Just found this one in my http logfile;
Mozilla/5.0 (Windows NT 6.3; WOW64) AppleWebKit/537.36 (KHTML, like Gecko) Chrome/40.0.2214.111 Safari/537.36 OPR/27.0.1689.69
So one User Agent string mentioning 4 browsers (Mozilla, Safari, Chrome and finally Opera 27, which is the actual browser) and 3 rendering engines (Applewebkit, KHTML and Gecko)? There is a lot of web-history in those 127 characters.
Well, checking out the browser, off course!
I had the opportunity to ride along with a friend in his brand new Tesla yesterday. Great ride, but you know that already, so I checked out the browser and data connectivity obviously. I visited my own little “ip check” page and saw this in the logfile:
188.8.131.52 – – [05/Feb/2015:12:17:24 +0100] “GET /check_ip.php HTTP/1.1” 200 132 “-” “Mozilla/5.0 (X11; Linux) AppleWebKit/534.34 (KHTML, like Gecko) QtCarBrowser Safari/534.34”
Breaking it down:
- The free mobile data connectivity is provided by KPN (Base) in Belgium (and Holland, probably).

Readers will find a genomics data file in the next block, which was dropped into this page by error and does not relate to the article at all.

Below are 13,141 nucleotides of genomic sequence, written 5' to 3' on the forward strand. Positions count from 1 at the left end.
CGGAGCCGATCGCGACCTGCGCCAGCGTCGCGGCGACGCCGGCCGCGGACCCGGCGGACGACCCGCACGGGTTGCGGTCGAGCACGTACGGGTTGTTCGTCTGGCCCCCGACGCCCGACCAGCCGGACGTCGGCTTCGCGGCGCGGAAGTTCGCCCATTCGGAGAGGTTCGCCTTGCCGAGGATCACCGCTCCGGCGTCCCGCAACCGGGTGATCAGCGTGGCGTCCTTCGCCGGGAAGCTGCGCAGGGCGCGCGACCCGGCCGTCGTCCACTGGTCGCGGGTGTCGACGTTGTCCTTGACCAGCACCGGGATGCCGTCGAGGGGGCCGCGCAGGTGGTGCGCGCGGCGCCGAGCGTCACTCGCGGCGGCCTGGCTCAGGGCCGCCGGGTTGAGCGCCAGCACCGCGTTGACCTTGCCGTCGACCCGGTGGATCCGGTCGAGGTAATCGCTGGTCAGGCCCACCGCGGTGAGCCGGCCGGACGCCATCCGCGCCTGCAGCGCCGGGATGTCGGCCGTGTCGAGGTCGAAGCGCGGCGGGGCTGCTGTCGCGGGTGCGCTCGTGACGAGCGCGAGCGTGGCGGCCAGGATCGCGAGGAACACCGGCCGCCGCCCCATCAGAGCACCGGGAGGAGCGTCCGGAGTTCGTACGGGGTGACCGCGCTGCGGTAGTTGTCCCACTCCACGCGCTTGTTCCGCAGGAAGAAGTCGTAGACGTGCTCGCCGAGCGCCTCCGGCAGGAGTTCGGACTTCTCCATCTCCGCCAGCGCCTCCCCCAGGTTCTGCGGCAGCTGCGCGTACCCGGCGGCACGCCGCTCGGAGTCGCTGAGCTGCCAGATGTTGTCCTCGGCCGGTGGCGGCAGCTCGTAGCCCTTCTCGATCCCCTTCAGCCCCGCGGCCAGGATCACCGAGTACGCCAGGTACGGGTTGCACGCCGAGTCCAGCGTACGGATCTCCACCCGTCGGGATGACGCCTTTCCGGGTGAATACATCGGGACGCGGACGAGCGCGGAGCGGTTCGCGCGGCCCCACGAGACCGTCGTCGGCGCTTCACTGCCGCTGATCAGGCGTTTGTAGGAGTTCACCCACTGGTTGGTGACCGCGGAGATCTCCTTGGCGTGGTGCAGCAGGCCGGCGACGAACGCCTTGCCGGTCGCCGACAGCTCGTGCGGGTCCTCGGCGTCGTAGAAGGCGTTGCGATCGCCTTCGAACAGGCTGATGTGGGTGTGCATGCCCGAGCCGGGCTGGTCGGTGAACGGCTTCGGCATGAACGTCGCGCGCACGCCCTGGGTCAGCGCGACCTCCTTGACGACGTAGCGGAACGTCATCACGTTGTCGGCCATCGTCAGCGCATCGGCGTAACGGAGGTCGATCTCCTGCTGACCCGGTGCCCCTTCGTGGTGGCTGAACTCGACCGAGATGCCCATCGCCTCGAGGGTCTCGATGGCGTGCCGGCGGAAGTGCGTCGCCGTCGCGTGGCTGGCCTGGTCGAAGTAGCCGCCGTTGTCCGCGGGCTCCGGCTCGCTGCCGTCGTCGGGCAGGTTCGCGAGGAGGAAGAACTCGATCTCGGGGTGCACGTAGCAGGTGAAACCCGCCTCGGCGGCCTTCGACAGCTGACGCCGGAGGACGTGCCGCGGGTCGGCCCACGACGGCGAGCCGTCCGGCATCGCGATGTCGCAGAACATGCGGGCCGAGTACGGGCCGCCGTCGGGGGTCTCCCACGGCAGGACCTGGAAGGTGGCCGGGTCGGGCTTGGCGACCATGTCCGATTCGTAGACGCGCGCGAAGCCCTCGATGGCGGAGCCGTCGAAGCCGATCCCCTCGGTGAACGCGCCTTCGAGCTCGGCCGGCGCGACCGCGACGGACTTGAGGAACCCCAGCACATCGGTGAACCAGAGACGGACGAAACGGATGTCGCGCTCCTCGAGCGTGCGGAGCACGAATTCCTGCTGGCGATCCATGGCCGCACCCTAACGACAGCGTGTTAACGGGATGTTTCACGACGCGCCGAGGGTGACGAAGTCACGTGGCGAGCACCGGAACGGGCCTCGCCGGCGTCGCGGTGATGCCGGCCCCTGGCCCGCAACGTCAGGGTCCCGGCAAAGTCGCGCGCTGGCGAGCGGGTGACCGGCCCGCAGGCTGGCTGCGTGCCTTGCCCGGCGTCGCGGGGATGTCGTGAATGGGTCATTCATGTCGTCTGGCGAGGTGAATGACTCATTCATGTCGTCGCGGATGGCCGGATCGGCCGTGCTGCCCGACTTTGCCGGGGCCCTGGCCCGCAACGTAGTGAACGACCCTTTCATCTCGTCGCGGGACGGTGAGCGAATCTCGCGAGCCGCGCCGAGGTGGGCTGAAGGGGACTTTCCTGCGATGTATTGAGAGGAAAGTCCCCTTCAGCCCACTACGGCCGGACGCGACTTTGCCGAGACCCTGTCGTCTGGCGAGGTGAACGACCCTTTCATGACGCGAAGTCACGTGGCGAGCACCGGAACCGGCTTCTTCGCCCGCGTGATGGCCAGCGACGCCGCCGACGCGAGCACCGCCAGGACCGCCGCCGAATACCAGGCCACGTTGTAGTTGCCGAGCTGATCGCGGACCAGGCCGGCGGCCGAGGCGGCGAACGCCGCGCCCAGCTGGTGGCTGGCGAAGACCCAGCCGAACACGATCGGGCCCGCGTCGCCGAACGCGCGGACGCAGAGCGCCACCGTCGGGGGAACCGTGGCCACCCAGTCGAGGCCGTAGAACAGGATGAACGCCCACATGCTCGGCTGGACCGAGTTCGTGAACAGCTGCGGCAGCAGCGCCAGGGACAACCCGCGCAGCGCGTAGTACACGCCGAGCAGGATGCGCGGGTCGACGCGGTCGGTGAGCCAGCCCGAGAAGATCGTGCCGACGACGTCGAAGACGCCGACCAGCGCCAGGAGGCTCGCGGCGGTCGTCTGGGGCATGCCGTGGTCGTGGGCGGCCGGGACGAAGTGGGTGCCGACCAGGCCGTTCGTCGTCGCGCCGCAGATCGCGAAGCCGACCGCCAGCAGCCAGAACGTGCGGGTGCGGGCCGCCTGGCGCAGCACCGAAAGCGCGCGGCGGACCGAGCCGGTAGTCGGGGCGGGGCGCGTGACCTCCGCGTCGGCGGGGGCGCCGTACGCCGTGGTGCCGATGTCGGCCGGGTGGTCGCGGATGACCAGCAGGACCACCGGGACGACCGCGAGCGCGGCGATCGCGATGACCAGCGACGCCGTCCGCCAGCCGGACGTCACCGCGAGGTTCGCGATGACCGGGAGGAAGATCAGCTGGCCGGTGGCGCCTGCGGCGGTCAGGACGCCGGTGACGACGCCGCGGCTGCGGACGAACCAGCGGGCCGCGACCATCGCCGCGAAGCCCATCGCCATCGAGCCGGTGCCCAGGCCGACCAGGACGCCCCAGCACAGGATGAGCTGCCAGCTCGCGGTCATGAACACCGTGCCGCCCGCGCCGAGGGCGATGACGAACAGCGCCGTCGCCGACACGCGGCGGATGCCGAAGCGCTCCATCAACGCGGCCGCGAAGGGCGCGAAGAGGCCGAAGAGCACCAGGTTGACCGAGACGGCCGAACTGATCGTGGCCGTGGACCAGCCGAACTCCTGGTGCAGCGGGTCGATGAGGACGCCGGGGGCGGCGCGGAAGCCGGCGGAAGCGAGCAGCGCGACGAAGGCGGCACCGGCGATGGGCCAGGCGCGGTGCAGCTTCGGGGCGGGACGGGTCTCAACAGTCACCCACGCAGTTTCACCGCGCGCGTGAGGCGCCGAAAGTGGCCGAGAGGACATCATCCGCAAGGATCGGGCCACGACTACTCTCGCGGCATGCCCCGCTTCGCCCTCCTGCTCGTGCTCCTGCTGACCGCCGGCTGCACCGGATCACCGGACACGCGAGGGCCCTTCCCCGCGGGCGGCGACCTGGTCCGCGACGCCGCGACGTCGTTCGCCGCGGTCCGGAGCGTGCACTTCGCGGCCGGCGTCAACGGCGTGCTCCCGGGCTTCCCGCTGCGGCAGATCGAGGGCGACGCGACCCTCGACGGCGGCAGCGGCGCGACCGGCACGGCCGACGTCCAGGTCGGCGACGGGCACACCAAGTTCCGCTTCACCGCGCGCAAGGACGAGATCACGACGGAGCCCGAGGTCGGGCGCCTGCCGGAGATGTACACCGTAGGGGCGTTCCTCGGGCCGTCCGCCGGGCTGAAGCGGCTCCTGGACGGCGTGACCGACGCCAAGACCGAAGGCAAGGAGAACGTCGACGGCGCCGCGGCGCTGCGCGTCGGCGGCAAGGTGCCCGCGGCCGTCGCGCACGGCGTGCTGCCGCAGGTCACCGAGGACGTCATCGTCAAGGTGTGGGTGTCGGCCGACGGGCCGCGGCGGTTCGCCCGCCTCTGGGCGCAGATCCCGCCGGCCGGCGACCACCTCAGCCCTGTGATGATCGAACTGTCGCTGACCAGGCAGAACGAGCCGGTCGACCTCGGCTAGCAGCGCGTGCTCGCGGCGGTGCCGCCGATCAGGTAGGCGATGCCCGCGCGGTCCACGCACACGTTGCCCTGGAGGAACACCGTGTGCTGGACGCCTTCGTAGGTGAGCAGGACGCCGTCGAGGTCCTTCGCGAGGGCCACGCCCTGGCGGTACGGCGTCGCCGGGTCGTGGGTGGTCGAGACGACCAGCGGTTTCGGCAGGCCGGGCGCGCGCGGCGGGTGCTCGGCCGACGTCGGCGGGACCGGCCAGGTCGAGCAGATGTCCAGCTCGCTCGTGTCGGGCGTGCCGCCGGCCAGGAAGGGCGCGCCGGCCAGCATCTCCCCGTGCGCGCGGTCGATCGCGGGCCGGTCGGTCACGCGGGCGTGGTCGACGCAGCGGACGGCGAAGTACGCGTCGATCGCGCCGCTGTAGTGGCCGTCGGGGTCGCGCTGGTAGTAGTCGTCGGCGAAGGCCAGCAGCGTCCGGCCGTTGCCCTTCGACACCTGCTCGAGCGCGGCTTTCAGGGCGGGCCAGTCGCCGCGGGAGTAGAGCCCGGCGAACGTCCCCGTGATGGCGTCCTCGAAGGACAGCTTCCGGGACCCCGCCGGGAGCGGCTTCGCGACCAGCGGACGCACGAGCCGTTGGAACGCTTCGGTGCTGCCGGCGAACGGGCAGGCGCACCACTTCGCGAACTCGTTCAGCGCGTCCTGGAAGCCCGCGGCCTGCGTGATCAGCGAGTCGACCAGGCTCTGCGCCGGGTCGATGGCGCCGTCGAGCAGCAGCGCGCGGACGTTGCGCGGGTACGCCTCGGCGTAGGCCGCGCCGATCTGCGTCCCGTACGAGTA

- As per the useragent the car display runs on Linux (that little OS that could is really everywhere these days)
- The browser is QtCarBrowser, which would obviously be built with QT and WebKit. Based on the WebKit version, one can deduct that the version of QT uses is 4.8. As such, QTCarBrowser seems very similar to QTWeb and might indeed be based on it. HTML5test.com rates QTWeb with 204/555, but Tesla’s QTCarBrowser result might still be different off couse.
- The WebKit-version, 534.34, is pretty old and as such dates from mid 2011 (QT 4.8 was released in December 2011). This is close to the version that was used in Safari 5.1 (534.48.3).
I sure hope there are not too many vulnerabilities in those old version of of QT and WebKit, but one does not drive a Tesla to browse the internet, does one? ;-)